A young woman, a very young woman, enters her car with two women friends. They had just attended a seminar on sexual assault survival and it was late evening. Suddenly, they are accosted by six men and a woman. One man gets on the bonnet of the car. Another man draws a gun.
The windows are rolled up. She cannot hear what the accosters are saying. To roll down the windows, she must start the car. Which she does. The outsiders, fearing the car will escape, try to smash the windows.
What should she do? Well, most must have guessed correctly. She drove off. In the melee, one of the accosters got hurt. She headed for the police-station. In the meantime, using her presence of mind, one of the girls phones the cops. Soon, they see the flashing lights of the police car and, thankful, they stop.
They are arrested. Why?
The ‘six plus one’ were actually the police in civvies. They were trying to apprehend drunk drivers and juvenile drinkers. They thought the youngster may have been in possession of hard liquor, hence, the Rambo treatment—seven against three, gun, bonnet dance, chase, the works.
Now you be the judge.
What would you have done? Meekly submitted, hands held high? Be assaulted, or molested, or worse? Or made a run for it, circumstances permitting? There appears no option.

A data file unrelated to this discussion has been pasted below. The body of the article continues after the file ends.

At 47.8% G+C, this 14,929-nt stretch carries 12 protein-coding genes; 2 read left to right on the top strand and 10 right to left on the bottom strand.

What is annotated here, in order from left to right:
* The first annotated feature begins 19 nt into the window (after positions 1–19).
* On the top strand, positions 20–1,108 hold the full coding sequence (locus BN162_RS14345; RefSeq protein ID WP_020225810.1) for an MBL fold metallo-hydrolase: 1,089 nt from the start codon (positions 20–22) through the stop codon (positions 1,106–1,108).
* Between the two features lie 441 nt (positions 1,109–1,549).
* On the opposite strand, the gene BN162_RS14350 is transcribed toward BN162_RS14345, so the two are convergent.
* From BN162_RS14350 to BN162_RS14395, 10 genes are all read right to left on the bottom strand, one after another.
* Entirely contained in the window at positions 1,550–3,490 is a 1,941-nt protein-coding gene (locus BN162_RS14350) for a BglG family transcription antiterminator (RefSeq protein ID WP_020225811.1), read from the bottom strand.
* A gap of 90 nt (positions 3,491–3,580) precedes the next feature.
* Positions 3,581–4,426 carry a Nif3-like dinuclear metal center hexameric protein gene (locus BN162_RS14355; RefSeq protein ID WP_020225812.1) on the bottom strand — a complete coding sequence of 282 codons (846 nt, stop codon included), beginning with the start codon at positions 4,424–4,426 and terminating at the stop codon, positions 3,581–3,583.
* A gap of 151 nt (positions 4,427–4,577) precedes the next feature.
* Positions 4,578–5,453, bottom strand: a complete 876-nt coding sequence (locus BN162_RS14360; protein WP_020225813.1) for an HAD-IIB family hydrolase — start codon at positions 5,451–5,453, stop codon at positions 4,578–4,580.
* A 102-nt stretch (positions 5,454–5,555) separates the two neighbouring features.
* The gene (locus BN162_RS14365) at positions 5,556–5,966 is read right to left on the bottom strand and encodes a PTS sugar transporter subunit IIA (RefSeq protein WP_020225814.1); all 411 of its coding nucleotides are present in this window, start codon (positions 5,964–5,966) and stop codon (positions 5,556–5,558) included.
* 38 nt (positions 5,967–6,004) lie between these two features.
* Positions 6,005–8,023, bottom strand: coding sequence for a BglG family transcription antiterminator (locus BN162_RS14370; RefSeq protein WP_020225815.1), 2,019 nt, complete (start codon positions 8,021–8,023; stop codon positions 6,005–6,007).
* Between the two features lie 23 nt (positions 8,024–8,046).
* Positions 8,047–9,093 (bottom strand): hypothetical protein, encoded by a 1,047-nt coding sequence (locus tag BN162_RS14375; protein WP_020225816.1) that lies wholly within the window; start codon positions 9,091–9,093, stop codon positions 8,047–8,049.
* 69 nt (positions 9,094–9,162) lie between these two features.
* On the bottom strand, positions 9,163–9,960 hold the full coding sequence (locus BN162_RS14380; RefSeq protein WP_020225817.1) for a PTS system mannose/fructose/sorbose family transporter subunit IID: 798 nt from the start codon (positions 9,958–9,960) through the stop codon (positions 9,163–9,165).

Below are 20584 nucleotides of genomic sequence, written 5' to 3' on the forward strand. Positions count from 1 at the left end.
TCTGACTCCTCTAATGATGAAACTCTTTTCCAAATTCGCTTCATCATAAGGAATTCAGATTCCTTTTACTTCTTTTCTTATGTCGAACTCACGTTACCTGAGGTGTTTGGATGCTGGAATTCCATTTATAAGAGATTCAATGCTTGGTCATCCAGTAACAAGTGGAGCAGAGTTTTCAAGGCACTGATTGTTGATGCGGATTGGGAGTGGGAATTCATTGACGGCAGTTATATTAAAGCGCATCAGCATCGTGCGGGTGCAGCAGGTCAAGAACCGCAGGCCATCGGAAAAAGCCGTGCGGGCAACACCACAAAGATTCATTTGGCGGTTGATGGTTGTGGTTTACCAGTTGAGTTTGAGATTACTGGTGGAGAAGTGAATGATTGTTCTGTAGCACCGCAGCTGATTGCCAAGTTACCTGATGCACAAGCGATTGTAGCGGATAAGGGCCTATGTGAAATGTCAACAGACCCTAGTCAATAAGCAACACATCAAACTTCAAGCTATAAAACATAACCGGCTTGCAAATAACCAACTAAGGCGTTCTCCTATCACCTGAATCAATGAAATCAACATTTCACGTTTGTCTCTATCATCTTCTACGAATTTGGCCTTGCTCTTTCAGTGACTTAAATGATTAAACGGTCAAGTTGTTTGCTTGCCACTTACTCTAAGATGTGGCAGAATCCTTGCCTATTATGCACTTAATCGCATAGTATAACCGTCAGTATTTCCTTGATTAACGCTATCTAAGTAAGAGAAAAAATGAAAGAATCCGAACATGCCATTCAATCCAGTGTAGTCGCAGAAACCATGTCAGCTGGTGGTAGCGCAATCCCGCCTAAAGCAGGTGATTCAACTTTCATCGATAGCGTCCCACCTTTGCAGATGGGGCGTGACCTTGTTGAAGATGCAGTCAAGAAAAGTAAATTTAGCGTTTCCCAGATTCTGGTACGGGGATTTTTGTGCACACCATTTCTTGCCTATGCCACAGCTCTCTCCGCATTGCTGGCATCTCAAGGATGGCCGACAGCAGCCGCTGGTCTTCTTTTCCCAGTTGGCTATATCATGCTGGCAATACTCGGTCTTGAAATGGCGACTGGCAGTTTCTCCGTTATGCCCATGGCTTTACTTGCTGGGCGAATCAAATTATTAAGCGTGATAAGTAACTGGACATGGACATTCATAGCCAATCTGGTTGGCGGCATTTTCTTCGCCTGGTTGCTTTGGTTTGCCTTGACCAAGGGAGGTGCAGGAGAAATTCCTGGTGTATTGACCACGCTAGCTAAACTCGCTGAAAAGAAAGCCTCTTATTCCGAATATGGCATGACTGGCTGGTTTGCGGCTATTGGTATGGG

First, let us get the facts. Police in mufti at night. Non-identifiable badges. Young women were aware of attacks and such instances were fresh in their mind. The cops not able to convey their identity clearly enough; the windows were rolled up. The girls think it is an attack. The cops think they are doing their duty. The girls think of flight through fright. The police think flight was to evade arrest.
It might seem like a comedy of errors but the police in America are armed and are known to shoot first and ask questions later. Suppose they had fired and killed someone or all the three girls? Who would you say was in the right?
Fortunately, no one was hurt. The cop was only slightly brushed against. The young girl had nothing more potent on her than a bottle of water. Her friend had called the police using her cell-phone. They had stopped on recognising the flashing lights on the police car. All they did was run away from the police (which they did not know) and called the cops to help. The girls were arrested for trying to escape, that is, evading arrest.